Art and Architecture, Books for the News, History, Publicity

Pervasive policy failure

In a new review essay on protecting cultural artifacts, n+1‘s Alexander Bevilacqua singles out Lawrence Rothfield’s The Rape of Mesopotamia: Behind the Looting of the Iraq Museum as “an exposé that is all the more powerful for its calm tone.… His conclusion: Americans in positions of power and responsibility are collectively culpable for the destruction of the Iraqi cultural heritage, a ‘pervasive policy failure.'”
Bevilacqua praises Rothfield for delving “deeper into the matter than simply blaming the Bush administration” for the April 2003 looting of the Iraq Museum, when more than 15,000 artifacts—some of the oldest evidence of human culture—disappeared into the shadowy worldwide market in illicit antiquities. In the years since that then, the losses have only mounted, with gangs digging up roughly half a million artifacts that had previously been unexcavated. Bevilacqua writes that:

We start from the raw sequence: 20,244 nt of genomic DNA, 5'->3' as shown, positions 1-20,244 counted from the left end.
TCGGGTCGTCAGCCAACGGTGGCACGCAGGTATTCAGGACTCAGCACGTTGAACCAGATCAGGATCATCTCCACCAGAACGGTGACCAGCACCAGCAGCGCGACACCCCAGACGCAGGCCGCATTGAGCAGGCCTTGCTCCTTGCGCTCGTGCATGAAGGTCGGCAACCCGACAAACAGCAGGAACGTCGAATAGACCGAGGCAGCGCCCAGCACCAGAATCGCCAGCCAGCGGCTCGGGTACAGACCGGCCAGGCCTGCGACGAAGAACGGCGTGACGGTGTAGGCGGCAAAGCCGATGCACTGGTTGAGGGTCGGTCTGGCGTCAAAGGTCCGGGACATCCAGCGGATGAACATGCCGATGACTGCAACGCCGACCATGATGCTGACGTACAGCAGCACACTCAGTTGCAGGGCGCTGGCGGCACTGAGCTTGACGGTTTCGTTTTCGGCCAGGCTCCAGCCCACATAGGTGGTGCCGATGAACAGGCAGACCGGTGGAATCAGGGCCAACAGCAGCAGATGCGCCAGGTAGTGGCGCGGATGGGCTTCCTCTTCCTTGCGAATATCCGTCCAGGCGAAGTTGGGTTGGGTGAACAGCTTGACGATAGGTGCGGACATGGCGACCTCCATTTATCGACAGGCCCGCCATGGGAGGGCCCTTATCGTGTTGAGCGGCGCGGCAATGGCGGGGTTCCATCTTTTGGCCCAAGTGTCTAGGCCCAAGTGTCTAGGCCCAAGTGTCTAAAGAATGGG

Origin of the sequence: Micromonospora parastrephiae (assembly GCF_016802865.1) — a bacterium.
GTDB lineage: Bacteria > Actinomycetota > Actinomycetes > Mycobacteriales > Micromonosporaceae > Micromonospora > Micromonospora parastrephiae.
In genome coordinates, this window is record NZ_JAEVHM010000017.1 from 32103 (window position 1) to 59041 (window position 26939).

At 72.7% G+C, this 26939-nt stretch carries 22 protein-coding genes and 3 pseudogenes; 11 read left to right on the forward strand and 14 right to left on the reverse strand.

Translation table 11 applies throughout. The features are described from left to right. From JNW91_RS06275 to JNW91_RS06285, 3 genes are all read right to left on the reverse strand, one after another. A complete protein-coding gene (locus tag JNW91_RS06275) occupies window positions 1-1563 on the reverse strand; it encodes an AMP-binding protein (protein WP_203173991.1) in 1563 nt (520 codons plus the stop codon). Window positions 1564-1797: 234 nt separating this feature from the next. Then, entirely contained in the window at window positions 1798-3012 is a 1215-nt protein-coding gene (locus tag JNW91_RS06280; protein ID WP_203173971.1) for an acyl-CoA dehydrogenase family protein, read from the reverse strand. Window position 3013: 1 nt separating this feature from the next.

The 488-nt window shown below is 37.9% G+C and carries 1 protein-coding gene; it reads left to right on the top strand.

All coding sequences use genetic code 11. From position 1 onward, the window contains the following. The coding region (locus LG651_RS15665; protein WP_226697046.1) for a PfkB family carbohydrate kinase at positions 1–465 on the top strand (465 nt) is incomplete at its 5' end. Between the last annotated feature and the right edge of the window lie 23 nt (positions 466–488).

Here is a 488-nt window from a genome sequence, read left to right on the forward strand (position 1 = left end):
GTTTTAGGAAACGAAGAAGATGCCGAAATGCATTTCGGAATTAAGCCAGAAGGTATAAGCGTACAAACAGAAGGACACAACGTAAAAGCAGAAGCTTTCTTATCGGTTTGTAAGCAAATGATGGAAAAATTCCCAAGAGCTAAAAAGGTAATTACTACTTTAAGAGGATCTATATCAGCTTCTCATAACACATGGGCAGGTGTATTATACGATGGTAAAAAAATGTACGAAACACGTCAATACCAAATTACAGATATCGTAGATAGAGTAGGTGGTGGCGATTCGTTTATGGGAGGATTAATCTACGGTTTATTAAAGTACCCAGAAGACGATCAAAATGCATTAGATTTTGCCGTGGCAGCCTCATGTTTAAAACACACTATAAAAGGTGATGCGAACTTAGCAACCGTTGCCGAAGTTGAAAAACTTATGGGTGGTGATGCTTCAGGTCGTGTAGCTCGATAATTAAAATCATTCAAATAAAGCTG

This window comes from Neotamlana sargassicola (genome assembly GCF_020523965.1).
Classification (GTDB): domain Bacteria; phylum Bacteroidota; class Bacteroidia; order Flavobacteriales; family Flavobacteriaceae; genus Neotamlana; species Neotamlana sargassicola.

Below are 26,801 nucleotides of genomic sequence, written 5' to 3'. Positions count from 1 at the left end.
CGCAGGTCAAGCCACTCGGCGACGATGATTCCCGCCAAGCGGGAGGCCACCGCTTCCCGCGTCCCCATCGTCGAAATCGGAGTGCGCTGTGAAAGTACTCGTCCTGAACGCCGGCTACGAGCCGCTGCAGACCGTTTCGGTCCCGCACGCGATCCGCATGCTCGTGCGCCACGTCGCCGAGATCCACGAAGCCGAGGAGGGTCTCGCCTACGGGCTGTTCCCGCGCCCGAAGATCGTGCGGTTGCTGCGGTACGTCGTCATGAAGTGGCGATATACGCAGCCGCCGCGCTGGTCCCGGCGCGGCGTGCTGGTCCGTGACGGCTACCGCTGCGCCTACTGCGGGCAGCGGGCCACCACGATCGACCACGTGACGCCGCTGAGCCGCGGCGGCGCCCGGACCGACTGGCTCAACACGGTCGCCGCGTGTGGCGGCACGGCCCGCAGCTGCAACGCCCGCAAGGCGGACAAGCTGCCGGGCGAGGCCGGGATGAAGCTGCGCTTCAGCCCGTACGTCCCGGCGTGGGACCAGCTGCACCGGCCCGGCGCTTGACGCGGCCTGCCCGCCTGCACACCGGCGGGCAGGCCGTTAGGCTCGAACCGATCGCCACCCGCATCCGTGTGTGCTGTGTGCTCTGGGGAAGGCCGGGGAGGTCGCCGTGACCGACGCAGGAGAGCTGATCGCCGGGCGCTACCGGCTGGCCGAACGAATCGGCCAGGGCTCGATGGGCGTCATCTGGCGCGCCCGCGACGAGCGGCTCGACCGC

The US is a global power with no cultural ministry and was not a member of UNESCO from 1984 to late 2003. There were, therefore, structural causes for US negligence in Iraq: for one, “the absence of social networks between cultural heritage advocates and war planners.” This, Rothfield notes, stands in contrast to the (otherwise regrettable) British occupation, in which political players had a lively interest in Mesopotamian archaeology and were connected by social networks to scholars. In the American case, within a generally hurried and often inefficient war planning process, protecting cultural sites received little attention. General Tommy Franks was most succinct: “I don’t have time for this fucking bullshit.” If war planners failed to think of Iraq’s heritage, archaeologists and curators share the blame for what came to pass. Archaeologists did not focus on the problem of preserving Iraq’s cultural heritage until the fall of 2002. Once they did, they found they had no access to important players in the State and Defense departments.

As a curator and collector tells Rothfield in this excerpt “nobody thought of culture.”